Pharmaceutical Sciences

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    Update of Population Pharmacokinetic Model for Tenofovir (TFV) in HIV-1-Uninfected Members of Serodiscordant Couples
    (2018-03-14) Chaturvedula, Ayyappa; Mallayasamy, Surulivelrajan
    Purpose: Oral tenofovir disproxil fumarate (TDF) has demonstrated success in HIV pre-exposure prophylaxis (PrEP) among high risk groups. A population pharmacokinetic model (PoP PK) was reported by us using the Partners PrEP trial data in serodiscordant couples. The objective of current work was to update, the prior population pharmacokinetic model of tenofovir with pharmacokinetic and adherence data from the Demonstration project. Methods: Two plasma samples were collected from study subjects and their dosing data was extracted from medication event monitoring system (MEMS®) records. Data from the Demonstration project and the Partners PrEP trial were combined in the analysis. The PoP PK model developed was a two compartment model parameterized with first order absorption rate constant (Ka) and absorption lag-time (Alag), clearance (CL), central and peripheral volumes (Vc & Vp) and inter-compartmental clearance (Q). Creatinine clearance was included as covariate on CL. Exponential error was used for between-subject-variability (BSV) on parameters. Residual error was modeled as combined additive and proportional error model. Gibiansky’s correction for bio-availability was included in the model to adjust for dosing errors. Model was qualified with visual predictive check (VPC, n=1000 samples) and bootstrap procedure (n=500 iterations). NONMEM software (version 7.3) was used for modeling and R software package (version 3.4.2) was used for data management and plots. Results: A total of 1,592 TFV levels from 565 subjects were used for model development. The final fixed effect parameter estimates were: CL-47.8 L/h; Vc – 214 L; Vp – 512 L; Ka – 1.7; Q – 300 L/h and lag time was 0.69 hr. Relative standard Error (RSE) of estimates were in the range of 2 to 32% for all parameters. Final random effects parameters were BSV on clearance (23%), on Vc (76%), on Ka (79%) and on additive error (150%). RSE of random effect parameters ranged from 12 to 22%. Additive error (SD) was 19 ng/mL and proportional variability was 21% (CV). Goodness of fit plots showed that the model did not have major bias. VPC showed that the distribution of model simulated data agreed with observed data. Conclusion: Tenofovir PoP PK model was updated with the new data from demonstration project. The model will be utilized for interpreting concentration based threshold of protection using MEMS® adherence patterns and text messaging on sexual activity information available in the trial.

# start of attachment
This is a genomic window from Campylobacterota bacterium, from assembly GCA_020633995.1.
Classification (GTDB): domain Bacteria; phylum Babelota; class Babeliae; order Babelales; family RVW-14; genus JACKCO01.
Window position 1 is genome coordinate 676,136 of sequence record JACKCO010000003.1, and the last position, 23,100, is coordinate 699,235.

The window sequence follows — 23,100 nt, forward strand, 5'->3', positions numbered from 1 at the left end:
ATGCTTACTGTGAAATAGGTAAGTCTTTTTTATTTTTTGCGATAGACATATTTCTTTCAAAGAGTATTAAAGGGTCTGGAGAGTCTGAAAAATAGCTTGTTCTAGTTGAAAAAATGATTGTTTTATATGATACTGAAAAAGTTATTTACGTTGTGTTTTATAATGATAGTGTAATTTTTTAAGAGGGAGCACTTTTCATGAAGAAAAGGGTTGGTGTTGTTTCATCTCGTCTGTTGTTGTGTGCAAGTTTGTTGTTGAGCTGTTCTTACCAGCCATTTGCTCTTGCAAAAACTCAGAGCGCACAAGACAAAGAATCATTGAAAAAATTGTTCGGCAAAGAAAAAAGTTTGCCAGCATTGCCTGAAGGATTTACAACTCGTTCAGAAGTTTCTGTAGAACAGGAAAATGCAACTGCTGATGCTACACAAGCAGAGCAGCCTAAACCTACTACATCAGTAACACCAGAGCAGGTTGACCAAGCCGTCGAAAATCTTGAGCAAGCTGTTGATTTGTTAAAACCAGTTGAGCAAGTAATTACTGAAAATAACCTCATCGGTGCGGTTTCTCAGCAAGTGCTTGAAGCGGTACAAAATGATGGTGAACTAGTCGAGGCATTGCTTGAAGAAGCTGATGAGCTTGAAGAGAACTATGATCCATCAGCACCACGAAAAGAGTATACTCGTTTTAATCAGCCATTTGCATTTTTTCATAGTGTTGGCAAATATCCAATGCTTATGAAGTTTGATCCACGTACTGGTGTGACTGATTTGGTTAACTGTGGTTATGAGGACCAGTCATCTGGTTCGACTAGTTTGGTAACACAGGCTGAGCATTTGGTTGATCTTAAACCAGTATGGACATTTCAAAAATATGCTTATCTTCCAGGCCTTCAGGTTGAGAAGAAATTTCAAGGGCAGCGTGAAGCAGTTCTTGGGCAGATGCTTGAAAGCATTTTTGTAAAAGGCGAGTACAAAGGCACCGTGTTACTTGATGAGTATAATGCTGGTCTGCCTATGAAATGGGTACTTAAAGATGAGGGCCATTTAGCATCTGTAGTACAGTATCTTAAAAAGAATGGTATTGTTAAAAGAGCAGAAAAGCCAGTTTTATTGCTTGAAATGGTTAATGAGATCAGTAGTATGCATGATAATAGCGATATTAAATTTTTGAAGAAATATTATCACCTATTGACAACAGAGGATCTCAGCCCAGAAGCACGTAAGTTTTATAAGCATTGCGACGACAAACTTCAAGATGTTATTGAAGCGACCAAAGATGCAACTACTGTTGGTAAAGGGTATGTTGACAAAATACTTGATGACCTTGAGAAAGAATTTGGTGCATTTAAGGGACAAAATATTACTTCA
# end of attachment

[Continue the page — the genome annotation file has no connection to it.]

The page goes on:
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    Development and characterization of in situ self-assembly nanoparticles for Oral Docetaxel
    (2018-03-14) Dong, Xiaowei; Nguyen, Tina
    Development and characterization of in situ self-assembly nanoparticles for Oral Docetaxel Purpose: Docetaxel (DTX) is a chemotherapy drug that can be used for different type of cancers. Due to polysorbate 80, the excipient in the formulation, acute hypertensivity reaction is observed after intravenous administration. The development of oral formulation for DTX has always been problematic as the bioavailability of the drug is shown to be low due to P-glycoprotein efflux transporters and the intestinal metabolism by CYP3A4 enzymes. The objective of this study is to develop novel DTX in situ self-assembly (ISNP) granules to enhance bioavailability of DTX for oral administration. Method: The novel nanoformulation of DTX was developed by nanotechnology utilizing the proportional ratio of the components of D-a-tocopheryl polyethylene glycol 1000 succinate (TPGS), Miglyol 812, Aeropearl 300 and DTX. The particle size, drug loading and drug entrapment efficiency of the nanoparticles (NPs) were characterized using high-performance liquid chromatography and Delsa Nano C Particle Size Analyzer. Results: The proportional ratio among the components, which optimized the drug loading and drug entrapment efficiency, was successfully identified. The drug loading and entrapment efficiency of DTX delivered in ISNP were 10% and 85% respectively. The particle size of DTX ISNPs was achieved to be around 150 nm with the polydispersity index less than 0.3. Conclusion: DTX ISNPs were successfully developed with the composition that delivers the optimal drug loading and drug entrapment efficiency. Novel DTX ISNPs could enhance the absorption and bioavailability of the drug for oral administration as well as reduces the risk of acute hypersensitivity reactions, which improves patient adherence and reduces hospitalization. Keywords: docetaxel, nanoparticle, oral solid dosage forms, drug loading, entrapment efficiency Tina Nguyen, PharmD Candidate: Xiaowei Dong, PhD: